I haven't written much on Terri Schiavo, mainly because there is so much out there that's already being written, collected, disseminated, etc., by other, less self-absorbed bloggers.
One of those people is Catez at Allthings2All. She has been posting regularly about the progress (and now regress) of Terri and the whole sick issue of starving/dehydrating her to death.
I know--knew--someone who died of dehydration. Like Terri, he was very much alive and responsive to things, yet he was unable to help himself. The circumstances were very different, including that the person I knew was a small child, barely beyond infancy--one who could easily have survived a tragic ordeal if he'd been but a few years older.
I cannot explain the grief that his family, the friends of his family, and the extended community went through. I try to imagine what it must have been like for this child to suddenly find that his caregiver and food source were gone. No one saw him die. No one saw the pain that he must have suffered for the days he was without food and water. All they found at the scene of his death were the crumbs of a few crackers--I think animal crackers--that he had managed to forage from his room.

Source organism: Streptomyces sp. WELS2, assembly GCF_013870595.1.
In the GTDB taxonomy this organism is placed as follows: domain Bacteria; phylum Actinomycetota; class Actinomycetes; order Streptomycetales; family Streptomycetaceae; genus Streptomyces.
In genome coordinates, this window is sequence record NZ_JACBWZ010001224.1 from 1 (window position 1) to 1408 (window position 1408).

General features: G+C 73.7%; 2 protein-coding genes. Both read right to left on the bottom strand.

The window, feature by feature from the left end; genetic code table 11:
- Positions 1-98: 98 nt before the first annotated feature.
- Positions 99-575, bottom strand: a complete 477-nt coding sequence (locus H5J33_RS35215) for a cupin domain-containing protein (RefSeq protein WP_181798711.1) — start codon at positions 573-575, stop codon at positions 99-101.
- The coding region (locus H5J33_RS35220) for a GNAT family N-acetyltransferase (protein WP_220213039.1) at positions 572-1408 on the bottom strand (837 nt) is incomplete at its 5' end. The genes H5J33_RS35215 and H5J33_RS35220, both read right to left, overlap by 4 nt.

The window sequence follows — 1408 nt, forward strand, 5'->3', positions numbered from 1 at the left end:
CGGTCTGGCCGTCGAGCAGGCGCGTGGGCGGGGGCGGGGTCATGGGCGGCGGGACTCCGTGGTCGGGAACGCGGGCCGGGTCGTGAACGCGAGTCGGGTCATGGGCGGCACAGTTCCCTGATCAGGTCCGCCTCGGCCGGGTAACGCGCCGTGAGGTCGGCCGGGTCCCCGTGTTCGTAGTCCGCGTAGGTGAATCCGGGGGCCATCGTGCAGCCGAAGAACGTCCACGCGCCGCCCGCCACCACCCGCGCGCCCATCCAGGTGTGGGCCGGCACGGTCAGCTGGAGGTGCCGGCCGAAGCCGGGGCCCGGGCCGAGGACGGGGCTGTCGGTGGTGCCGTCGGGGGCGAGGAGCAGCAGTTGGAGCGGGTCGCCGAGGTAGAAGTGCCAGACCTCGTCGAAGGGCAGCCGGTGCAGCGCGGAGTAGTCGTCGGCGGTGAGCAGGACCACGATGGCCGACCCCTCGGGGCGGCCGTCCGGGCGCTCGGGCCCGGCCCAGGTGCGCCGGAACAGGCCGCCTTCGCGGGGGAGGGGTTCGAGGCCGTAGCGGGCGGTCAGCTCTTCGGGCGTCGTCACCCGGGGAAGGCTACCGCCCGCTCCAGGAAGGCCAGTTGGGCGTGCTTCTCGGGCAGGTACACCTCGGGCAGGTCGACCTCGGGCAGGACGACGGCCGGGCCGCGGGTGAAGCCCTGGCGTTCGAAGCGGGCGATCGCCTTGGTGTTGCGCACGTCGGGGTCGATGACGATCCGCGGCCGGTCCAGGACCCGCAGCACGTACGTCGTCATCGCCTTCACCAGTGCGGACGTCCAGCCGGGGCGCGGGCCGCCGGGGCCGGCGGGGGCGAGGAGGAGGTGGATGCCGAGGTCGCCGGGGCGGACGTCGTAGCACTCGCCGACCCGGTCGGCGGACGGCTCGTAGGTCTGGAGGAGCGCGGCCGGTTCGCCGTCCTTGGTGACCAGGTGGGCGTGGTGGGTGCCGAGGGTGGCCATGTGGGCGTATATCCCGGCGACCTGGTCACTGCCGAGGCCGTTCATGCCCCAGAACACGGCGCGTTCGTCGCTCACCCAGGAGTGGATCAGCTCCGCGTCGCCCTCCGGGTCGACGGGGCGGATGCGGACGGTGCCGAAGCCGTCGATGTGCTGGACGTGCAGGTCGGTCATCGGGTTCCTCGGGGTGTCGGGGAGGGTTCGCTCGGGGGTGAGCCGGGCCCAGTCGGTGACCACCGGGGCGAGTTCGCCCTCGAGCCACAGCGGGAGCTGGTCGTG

When I read about Terri Schiavo, I think about this little boy. He's been gone for more than ten years, and I still grieve to think of a life so needlessly extinguished. Maybe Terri Schiavo doesn't have the future that this little boy had, but does that really matter? If she is responsive, if she's not in a persistent vegetative state, why are people so determined to kill her? Why does she have to suffer helplessly the same death that this little boy suffered? What is so tragic (among other things) is that she hasn't been abandoned or left behind by those who love her; they all are the ones who have been abandoned and rejected by a sick system that sees murder as somehow merciful.
Catez has the latest updates, along with information about how you can help, here.